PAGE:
To create a surplus of value, which goes beyond the “cost per song” economy of the industrial model, the trick is to reach the creative audience who need to tap into this wealth of material. And then to give them access and allow them to rip, mix and burn what they like. In some cases this creative audience are hobby producers such as Kogt i Roen themselves, but it could also be more professionally oriented producers, who are able to ask a higher price for their product, and therefore to pay a higher price for their “material” in return. We’ll have to see if this analysis holds up, when we put it further to the test.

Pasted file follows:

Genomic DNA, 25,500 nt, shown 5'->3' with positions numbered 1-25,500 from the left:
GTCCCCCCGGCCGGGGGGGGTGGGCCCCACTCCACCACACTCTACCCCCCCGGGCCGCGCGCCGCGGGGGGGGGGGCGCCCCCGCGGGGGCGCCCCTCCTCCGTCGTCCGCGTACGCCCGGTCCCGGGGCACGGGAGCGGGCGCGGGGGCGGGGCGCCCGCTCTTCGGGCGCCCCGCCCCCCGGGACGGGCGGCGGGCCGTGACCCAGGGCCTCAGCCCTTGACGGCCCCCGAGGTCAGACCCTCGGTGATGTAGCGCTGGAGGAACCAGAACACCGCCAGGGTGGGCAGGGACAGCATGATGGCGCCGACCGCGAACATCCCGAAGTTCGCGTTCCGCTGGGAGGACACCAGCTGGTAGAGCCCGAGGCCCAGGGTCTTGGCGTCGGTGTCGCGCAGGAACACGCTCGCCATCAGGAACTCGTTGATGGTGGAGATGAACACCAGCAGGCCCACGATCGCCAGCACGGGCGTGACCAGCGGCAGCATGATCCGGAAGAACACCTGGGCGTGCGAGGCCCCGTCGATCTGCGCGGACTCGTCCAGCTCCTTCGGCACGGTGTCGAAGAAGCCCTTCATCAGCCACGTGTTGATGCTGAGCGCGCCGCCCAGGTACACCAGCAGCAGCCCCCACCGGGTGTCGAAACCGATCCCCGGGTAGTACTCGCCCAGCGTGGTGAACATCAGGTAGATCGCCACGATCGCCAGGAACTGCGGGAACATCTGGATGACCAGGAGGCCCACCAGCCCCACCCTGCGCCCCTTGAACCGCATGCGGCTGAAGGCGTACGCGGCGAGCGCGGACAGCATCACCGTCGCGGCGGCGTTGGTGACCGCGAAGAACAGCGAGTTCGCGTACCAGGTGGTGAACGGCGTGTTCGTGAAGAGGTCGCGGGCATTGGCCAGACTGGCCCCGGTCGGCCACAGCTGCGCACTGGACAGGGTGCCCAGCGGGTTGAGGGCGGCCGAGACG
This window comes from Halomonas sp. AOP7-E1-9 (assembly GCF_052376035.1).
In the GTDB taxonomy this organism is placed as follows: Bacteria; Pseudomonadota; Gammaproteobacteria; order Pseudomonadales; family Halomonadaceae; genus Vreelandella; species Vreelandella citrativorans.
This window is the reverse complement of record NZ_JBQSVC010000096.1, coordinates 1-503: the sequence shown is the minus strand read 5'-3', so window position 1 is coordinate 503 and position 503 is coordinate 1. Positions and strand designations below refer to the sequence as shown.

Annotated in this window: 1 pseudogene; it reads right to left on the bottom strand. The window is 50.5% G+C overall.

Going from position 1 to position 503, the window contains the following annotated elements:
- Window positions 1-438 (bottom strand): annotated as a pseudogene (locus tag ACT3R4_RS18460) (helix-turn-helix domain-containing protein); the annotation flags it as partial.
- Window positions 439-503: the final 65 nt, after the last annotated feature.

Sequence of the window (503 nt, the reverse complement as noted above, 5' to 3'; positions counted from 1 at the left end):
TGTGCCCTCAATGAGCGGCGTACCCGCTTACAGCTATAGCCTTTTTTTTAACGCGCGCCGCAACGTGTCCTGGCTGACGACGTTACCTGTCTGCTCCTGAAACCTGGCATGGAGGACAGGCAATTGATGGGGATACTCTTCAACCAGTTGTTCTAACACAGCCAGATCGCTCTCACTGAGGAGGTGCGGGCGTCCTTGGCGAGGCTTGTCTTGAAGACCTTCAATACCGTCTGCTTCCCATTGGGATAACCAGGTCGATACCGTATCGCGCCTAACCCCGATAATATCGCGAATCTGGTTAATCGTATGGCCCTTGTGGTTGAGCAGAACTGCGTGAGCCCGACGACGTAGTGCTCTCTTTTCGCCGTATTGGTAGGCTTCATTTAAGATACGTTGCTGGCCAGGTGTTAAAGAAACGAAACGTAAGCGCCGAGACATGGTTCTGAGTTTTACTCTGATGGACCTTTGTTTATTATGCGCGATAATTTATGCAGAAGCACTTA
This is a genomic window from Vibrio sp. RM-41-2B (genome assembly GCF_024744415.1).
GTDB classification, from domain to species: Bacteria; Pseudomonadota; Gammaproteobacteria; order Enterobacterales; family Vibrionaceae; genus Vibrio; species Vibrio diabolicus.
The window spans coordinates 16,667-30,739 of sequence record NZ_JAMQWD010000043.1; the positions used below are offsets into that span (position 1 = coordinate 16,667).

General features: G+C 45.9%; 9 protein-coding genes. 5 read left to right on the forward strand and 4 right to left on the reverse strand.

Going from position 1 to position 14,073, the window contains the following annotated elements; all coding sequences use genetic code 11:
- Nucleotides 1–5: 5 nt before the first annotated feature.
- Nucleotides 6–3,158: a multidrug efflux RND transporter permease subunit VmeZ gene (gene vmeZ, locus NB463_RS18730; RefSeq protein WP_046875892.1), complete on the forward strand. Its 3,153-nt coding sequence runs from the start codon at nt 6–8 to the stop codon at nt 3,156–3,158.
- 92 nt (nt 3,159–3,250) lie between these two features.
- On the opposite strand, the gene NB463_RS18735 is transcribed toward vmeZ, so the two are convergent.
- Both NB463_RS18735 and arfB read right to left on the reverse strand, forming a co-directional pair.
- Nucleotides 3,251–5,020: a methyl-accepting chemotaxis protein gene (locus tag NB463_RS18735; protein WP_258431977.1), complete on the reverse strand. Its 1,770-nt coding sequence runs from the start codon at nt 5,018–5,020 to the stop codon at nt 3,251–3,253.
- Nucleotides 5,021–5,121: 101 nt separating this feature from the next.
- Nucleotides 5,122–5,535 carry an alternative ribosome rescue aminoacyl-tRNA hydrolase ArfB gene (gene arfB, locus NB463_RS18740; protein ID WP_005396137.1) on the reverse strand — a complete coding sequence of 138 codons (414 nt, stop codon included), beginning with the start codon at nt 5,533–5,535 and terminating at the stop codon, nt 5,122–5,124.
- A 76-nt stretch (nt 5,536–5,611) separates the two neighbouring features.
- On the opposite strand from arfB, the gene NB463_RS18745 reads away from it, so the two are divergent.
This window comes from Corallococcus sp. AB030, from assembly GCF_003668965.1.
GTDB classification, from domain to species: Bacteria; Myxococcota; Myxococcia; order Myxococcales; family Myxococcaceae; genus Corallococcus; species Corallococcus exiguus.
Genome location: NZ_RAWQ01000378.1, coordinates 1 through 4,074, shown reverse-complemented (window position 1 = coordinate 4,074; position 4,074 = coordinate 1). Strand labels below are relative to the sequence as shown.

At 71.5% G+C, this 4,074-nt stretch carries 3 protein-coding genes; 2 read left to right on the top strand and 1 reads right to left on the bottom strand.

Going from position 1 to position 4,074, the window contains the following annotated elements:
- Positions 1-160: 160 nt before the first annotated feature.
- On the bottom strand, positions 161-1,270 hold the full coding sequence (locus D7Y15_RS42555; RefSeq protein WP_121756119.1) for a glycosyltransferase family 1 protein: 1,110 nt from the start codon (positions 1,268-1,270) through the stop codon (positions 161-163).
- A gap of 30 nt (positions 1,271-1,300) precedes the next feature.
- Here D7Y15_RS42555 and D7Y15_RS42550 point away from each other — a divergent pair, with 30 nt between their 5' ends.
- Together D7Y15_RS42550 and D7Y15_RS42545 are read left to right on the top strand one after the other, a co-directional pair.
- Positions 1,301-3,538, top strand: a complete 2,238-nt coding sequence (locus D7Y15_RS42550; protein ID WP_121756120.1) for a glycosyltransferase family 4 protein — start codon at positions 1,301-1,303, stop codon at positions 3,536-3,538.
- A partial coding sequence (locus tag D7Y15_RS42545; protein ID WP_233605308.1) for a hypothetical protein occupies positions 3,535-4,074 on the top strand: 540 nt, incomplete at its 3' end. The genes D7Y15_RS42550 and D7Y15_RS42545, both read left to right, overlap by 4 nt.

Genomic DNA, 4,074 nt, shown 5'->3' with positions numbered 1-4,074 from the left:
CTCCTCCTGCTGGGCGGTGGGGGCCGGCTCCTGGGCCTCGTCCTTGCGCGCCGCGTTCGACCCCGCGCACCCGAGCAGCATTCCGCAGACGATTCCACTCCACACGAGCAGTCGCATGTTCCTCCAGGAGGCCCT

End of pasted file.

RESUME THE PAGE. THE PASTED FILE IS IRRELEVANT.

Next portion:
Kogt i Roen is not an ideal first customer for Kaplak. The band doesn’t feel the “pain” too hard – there’s no imminent need for greater visibility or financing. However, the band is a shining example of the creativity being unfolded all over the internet, simply because it can be made accessible very cheaply. They, however, and the many, many other hobby producers of the web could be slightly better off, if they were able to tap into the surplus of value they create by giving away their music for free.
Kaplak need not motivate a hobby producer customer like this band so much (it won’t work anyway, as they don’t do it for money or fame) but rather simply demonstrate, that it is possible to earn a little extra just as easily, as it is to make their product publicly accessible.